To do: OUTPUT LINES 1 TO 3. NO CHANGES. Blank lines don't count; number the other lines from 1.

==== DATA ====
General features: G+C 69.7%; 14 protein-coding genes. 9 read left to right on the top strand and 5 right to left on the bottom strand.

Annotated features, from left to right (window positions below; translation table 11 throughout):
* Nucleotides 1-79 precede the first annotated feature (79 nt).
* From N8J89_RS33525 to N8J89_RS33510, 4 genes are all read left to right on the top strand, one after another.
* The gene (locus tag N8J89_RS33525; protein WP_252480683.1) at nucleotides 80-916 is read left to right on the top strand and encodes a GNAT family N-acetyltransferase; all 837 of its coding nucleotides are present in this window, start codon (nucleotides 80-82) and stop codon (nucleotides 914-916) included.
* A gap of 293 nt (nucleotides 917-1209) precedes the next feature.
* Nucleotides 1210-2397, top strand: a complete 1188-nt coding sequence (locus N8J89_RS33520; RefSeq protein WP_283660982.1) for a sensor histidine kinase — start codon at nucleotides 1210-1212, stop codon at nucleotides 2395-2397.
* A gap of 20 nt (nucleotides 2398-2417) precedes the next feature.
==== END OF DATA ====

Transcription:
General features: G+C 69.7%; 14 protein-coding genes. 9 read left to right on the top strand and 5 right to left on the bottom strand.

Annotated features, from left to right (window positions below; translation table 11 throughout):
* Nucleotides 1-79 precede the first annotated feature (79 nt).